Although she grew up in Minnesota, Emily, 37, has lived all over the world, including six countries in Africa as well as New Zealand and Malaysia, where she and her husband completed their seminary internships in Kuala Lumpur.

“There are a lot of different kinds of Lutherans. We are in the ELCA, which is the Evangelical Lutheran Church in America,” she said. “Churches have a lot of ‘churchy’ language, and ours is a Reconciling in Christ congregation. Basically, that means everyone is welcome here. We welcome people in the LGBTQ community.”

According to the ReconcilingWorks website, Lutheran congregations are considered Reconciling in Christ partners if they meet four requirements: clearly stating a welcome to LGBTQ+ people, along with a strong commitment to racial equity or anti-racism; allowing the church sanctuary to be used for LGBTQ+ weddings and blessings; making a meaningful annual contribution to the national Reconciling in Christ program; and being open to calling LGBTQ+ people and people of color to lead the congregation.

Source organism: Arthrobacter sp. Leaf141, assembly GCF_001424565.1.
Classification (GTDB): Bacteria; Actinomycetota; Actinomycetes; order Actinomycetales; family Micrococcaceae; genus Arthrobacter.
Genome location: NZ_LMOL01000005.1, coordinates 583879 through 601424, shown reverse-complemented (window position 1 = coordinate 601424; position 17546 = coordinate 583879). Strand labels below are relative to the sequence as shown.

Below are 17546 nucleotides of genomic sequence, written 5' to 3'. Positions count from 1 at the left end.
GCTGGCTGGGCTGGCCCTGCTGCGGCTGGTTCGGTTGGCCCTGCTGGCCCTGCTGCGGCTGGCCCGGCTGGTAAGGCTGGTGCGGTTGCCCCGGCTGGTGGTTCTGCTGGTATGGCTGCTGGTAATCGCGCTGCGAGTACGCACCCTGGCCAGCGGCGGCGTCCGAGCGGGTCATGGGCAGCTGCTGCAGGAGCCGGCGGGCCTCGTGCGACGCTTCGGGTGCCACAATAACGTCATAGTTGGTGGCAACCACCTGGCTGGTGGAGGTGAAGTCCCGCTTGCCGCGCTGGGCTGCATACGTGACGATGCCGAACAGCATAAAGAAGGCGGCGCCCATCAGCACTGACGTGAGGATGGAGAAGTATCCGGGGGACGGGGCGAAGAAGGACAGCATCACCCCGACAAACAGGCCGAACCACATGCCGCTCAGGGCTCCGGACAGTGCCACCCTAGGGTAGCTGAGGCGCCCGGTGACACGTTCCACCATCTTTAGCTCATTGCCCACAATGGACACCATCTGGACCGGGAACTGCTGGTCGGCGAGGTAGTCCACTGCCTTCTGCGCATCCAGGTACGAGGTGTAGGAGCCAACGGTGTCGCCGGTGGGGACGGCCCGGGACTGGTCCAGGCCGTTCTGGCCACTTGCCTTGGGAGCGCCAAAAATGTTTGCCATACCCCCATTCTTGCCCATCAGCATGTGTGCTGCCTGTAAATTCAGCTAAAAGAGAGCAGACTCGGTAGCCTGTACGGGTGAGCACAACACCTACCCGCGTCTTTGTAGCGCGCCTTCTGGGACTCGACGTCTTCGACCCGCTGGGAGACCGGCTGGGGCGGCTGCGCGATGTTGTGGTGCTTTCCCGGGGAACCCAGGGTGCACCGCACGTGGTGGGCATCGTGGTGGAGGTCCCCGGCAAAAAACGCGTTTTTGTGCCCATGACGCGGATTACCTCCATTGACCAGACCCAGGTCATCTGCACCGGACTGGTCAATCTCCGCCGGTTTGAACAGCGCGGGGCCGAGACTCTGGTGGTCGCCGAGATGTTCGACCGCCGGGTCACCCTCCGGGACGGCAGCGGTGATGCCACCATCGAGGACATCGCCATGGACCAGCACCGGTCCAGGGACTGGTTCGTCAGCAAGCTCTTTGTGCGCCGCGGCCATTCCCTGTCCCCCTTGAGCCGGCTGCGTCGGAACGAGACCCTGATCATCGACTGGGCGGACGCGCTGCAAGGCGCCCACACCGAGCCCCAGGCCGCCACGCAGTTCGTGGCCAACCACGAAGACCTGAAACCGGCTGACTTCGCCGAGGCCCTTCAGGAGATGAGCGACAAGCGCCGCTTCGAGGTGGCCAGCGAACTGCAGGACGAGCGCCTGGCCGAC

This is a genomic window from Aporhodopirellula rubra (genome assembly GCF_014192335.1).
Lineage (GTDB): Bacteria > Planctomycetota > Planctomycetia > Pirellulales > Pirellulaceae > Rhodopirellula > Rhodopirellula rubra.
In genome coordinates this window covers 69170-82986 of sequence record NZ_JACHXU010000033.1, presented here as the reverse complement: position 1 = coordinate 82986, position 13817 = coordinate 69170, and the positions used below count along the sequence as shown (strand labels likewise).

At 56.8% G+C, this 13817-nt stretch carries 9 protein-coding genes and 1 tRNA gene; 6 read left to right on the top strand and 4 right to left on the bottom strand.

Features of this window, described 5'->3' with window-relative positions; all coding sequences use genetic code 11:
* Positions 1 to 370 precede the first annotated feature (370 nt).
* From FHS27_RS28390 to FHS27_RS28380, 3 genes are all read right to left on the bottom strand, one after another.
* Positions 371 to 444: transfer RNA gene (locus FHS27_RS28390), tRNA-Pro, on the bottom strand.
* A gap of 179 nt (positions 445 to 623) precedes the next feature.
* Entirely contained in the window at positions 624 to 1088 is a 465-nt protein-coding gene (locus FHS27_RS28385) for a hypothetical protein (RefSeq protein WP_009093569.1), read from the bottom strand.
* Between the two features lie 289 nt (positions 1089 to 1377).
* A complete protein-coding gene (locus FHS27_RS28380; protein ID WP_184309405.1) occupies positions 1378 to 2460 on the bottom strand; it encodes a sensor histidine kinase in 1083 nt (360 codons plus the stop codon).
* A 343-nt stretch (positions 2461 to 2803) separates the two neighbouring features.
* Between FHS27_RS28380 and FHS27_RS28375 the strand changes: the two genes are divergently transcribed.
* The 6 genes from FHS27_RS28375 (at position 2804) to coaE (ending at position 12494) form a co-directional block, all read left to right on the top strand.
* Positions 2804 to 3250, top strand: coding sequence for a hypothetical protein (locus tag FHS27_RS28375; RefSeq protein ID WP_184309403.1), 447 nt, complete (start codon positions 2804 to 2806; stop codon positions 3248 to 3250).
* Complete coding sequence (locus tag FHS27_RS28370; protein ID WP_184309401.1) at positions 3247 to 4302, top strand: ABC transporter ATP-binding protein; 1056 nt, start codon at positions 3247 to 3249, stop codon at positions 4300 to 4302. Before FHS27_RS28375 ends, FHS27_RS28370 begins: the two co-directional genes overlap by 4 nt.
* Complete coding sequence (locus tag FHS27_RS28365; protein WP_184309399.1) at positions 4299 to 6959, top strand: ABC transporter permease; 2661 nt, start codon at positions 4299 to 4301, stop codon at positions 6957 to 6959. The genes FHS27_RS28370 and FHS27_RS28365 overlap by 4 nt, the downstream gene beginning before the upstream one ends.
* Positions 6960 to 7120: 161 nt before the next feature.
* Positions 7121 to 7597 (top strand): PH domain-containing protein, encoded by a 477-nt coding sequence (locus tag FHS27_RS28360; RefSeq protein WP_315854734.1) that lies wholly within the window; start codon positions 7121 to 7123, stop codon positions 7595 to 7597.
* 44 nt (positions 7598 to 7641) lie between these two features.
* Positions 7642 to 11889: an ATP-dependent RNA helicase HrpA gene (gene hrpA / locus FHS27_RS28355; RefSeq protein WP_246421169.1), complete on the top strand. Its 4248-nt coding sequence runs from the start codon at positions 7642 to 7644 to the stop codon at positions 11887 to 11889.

Emily said that since she began her position at University Lutheran, she’s been impressed by the work the congregation does and how active the members are in the wider community.

“We have a group for almost everything,“ she said. “We have a racial justice group; we have Food Movers, which is partnered with the Islamic Center; we have the Earth Keeping Team, which is focused on the environment. This congregation is working on getting better at loving people and serving people.”